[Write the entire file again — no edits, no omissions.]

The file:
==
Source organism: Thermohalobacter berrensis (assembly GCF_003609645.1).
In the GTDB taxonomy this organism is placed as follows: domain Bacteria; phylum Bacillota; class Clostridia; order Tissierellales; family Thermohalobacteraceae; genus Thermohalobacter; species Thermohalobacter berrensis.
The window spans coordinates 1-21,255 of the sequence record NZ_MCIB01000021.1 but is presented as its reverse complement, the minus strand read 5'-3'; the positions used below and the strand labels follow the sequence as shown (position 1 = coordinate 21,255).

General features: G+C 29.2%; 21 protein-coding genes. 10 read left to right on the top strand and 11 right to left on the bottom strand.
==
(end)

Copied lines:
Source organism: Thermohalobacter berrensis (assembly GCF_003609645.1).
In the GTDB taxonomy this organism is placed as follows: domain Bacteria; phylum Bacillota; class Clostridia; order Tissierellales; family Thermohalobacteraceae; genus Thermohalobacter; species Thermohalobacter berrensis.
The window spans coordinates 1-21,255 of the sequence record NZ_MCIB01000021.1 but is presented as its reverse complement, the minus strand read 5'-3'; the positions used below and the strand labels follow the sequence as shown (position 1 = coordinate 21,255).

General features: G+C 29.2%; 21 protein-coding genes. 10 read left to right on the top strand and 11 right to left on the bottom strand.